For Federal employees and U.S. Postal workers who must file for Federal Disability Retirement benefits through the U.S. Office of Personnel Management, whether the Federal or Postal employee is under FERS, CSRS or CSRS Offset, the requirement to prepare, formulate and file one’s Statement of Disability on Standard Form 3112A is something which must accompany every Federal Disability Retirement application. That is where one tells one’s “story” about the medical condition, the impact upon the ability to perform the essential elements of one’s positional duties, and upon other and personal aspects of living.  Of course, self-reference and attribution of the personal pronoun must be used; but it is also a time and place where a prevailing sense of objectivity should be garnered, and where peripheral irrelevancies should be strictly limited and contained.

Concise brevity should guide one; reference to outside sources and medical evidence should be encapsulated; the story of centrality should be about the impact upon the personal “I”; and yet, throughout, the truth of the narrative should come out such that self-predication does not constitute self-promotion with an ulterior motive, but rather, that the universe of living beings has for a brief moment in time, allowed the spotlight of significance upon a singular entity who has dedicated him/herself to the mission of an agency, but where unforeseen circumstances of life beyond one’s control has necessitated the preparation, formulation and filing of a Federal Disability Retirement application.

Sincerely,

Robert R. McGill, Esquire

 

OPM Disability under FERS, CSRS or CSRS Offset: To Lose a Kite

It is that loss of innocence; of a childhood cut and let go, a bifurcation of sorts, where the fluttering tail fades into the misty distance of time past, eternity unfulfilled, and the present moment shattered by a loss not valued by economic standards, but by the negation of that which was, will never be again, and won’t be coming back. The loss of anything is valued by the attachment of human passion, the trembling fear of future consequences known and yet to be determined, and the expectation of a hope left as a residue of hard work and toil.

Do we remember that loss of a kite, at a critical moment in time when the champion of winds clapped and cheered as we controlled the destiny of an artifice so flimsy in manufactured quality and yet defying the aerodynamic laws of the greater universe?  Neither the Law of Newtonian physics nor the quantum theories compromising Einstein’s theoretical constructs could defy the persistence of levitational determination, coupled with a coil of thread in the stubby little hands of a child, with but a tug and a pull; and then, suddenly, it was gone.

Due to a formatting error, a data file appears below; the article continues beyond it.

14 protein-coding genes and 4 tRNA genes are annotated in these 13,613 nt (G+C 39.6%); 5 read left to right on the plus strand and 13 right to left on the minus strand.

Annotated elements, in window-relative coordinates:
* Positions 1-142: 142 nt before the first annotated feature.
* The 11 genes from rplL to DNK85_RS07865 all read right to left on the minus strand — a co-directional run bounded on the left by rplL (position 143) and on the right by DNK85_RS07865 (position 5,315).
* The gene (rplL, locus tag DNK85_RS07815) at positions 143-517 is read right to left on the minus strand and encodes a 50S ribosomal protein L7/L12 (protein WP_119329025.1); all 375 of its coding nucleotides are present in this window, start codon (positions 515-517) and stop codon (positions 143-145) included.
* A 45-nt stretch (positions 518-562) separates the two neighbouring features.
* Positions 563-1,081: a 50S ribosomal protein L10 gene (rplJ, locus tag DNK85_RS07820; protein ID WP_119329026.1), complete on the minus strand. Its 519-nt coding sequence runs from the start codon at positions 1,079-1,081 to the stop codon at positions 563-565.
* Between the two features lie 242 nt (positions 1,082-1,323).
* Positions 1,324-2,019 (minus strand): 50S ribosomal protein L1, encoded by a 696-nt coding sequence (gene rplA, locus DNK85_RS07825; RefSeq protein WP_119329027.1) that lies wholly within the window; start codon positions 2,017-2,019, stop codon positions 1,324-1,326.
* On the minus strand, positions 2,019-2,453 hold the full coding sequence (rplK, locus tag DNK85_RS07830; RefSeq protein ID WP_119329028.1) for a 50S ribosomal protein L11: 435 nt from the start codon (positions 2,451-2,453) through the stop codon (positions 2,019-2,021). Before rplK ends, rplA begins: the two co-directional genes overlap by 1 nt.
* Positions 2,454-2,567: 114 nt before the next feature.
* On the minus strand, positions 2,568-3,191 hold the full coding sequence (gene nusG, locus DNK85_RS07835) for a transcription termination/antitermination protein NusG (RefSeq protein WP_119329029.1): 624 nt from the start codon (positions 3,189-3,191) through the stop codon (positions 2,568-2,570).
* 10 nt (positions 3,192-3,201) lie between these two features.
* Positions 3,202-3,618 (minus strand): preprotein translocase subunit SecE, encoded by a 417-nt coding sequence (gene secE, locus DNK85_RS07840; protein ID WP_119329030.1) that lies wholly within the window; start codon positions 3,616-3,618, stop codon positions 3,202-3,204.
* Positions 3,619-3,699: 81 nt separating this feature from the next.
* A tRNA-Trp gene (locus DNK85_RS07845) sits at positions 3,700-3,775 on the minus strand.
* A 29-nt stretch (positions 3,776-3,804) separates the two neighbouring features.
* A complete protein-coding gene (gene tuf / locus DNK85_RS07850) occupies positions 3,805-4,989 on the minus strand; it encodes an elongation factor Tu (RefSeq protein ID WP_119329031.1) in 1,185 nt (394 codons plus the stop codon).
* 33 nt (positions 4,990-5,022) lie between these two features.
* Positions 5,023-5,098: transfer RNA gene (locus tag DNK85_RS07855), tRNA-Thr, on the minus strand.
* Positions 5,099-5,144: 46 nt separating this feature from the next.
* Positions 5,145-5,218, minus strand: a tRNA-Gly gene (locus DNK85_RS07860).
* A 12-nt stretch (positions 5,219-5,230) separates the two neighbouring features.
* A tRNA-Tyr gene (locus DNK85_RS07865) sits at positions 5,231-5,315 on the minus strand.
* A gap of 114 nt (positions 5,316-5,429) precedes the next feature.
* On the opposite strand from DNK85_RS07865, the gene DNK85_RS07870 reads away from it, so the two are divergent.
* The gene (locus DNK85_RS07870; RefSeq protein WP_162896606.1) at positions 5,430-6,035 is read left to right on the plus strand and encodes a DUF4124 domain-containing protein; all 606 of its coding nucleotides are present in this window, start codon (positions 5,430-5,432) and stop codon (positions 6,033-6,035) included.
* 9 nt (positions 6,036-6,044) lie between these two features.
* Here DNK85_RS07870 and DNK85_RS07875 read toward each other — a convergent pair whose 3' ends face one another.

Is not the future of an adult like that fleeting moment? What a qualitative difference a day may make; when once free of pain, then to experience the excruciating agony of debilitating onset; or where rationality and promise set the course for future happiness, only to be overwhelmed by fear, anxiety, depression and panic attacks. Life is tough; but when a medical condition intervenes and tears apart the very fabric of living, that compromised life becomes almost an unbearable mesh of a twisted cathartic of impenetrable jungles of psychological, physical and emotional turmoils. For many, there is no escape, and that snap of a thin reed which left the child’s hand empty of promise, is all that remains.

For Federal employees and U.S. Postal workers who have the minimum years of service under FERS, CSRS or CSRS Offset, filing for Federal Disability Retirement benefits through the U.S. Office of Personnel Management is often the best — if not the only — recourse out of a madness undeterred. Federal Disability Retirement is a benefit accorded to all Federal and Postal employees as part of one’s compensation package, and allows a person to stop working, receive what amounts to a lifetime annuity, while accruing more years in building towards a final retirement converted from disability retirement to regular retirement at age 62; and all the while, to live upon that rehabilitative plateau in order to attend to one’s health and well-being.

For, when a Federal or Postal worker is no longer able to perform one or more of the essential elements of one’s job, the choices become stark and limited: To continue in pain and agony; to walk away with nothing to show for one’s efforts and toil; or to file for Federal Disability benefits.

It is like the child who once felt the pleasure of life through the flight of a kite, only to experience the tenuous reed of promise when the snap of the thread leaves the twirling object uncontrolled and uncontrollable, left to the nuances of turmoil and trauma; but to move on is to forge a different path, with the echoes of regret howling in the memories of our childhood consciousness, never to be regained but for a semblance of fated warmth.

Sincerely,

Robert R. McGill, Esquire